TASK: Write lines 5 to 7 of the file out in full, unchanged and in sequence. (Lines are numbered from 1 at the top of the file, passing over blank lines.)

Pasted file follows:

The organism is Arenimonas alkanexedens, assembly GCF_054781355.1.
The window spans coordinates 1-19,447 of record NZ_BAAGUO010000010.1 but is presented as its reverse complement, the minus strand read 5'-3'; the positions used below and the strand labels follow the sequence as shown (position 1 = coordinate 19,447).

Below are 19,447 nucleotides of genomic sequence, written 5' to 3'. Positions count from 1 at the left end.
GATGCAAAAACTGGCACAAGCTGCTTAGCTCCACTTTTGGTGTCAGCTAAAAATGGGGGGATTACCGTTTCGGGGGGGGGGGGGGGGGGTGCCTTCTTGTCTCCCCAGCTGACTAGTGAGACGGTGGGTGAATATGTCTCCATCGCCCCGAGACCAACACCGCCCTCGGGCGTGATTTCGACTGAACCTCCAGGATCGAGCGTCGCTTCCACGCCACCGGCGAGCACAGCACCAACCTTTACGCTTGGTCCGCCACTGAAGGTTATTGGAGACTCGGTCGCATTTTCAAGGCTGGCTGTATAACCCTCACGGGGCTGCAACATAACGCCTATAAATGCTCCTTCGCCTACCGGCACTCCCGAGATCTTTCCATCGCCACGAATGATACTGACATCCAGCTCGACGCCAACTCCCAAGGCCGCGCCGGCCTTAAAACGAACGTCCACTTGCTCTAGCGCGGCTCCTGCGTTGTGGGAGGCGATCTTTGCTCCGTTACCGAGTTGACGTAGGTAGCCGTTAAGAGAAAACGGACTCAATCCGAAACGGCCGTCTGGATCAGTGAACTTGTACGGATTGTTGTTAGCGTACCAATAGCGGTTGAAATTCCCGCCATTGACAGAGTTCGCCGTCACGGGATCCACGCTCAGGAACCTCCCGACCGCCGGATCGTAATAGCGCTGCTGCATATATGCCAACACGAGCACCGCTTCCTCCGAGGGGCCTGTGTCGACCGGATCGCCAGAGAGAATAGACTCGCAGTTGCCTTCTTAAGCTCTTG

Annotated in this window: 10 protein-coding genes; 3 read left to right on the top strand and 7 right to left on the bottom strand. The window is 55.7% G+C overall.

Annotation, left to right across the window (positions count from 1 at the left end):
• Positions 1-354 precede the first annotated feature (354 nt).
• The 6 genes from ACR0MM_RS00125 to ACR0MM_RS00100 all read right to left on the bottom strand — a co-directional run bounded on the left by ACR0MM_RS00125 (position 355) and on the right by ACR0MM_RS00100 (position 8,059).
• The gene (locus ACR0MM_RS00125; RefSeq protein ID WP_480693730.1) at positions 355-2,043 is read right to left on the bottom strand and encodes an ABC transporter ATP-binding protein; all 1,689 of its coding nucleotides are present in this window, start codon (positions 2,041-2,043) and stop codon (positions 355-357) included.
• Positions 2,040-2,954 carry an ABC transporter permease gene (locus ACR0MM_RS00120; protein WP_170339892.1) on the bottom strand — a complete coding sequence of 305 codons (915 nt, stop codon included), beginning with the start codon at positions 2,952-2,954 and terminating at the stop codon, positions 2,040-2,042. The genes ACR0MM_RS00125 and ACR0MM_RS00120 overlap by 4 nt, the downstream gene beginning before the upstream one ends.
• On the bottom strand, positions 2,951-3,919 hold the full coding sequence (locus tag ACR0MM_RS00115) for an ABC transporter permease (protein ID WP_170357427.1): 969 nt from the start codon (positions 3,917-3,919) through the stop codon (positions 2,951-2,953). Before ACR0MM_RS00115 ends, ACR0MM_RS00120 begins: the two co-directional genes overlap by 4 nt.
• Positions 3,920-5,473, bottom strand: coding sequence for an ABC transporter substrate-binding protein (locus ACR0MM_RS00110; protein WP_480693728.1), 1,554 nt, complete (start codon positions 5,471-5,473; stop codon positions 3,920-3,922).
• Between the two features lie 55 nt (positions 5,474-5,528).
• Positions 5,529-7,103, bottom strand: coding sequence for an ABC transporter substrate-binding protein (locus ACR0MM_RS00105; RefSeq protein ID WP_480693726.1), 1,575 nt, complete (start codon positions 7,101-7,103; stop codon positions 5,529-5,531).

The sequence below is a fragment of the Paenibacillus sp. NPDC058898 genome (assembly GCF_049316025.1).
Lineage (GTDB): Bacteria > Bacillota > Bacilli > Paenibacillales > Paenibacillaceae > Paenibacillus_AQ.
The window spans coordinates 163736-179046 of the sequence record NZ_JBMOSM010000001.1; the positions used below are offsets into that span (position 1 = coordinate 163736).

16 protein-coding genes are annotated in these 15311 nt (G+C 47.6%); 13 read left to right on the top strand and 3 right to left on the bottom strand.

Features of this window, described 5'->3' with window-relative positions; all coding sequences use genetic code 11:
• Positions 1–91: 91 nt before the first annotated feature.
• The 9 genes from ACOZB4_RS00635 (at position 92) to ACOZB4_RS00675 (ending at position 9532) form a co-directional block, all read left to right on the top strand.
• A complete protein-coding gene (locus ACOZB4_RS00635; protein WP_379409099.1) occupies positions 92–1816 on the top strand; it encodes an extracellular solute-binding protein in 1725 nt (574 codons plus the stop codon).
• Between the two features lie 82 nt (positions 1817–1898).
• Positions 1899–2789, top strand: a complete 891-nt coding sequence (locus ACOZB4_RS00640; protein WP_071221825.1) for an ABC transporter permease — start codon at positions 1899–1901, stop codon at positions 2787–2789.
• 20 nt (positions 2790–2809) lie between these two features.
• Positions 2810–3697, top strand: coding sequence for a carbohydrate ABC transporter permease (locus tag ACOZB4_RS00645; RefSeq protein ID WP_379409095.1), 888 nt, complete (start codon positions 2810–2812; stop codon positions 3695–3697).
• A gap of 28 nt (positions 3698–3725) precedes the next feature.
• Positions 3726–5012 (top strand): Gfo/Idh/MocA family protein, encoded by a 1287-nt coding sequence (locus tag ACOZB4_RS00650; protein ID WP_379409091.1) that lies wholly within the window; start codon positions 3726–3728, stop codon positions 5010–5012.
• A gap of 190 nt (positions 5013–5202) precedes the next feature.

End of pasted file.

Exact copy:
Annotated in this window: 10 protein-coding genes; 3 read left to right on the top strand and 7 right to left on the bottom strand. The window is 55.7% G+C overall.

Annotation, left to right across the window (positions count from 1 at the left end):
• Positions 1-354 precede the first annotated feature (354 nt).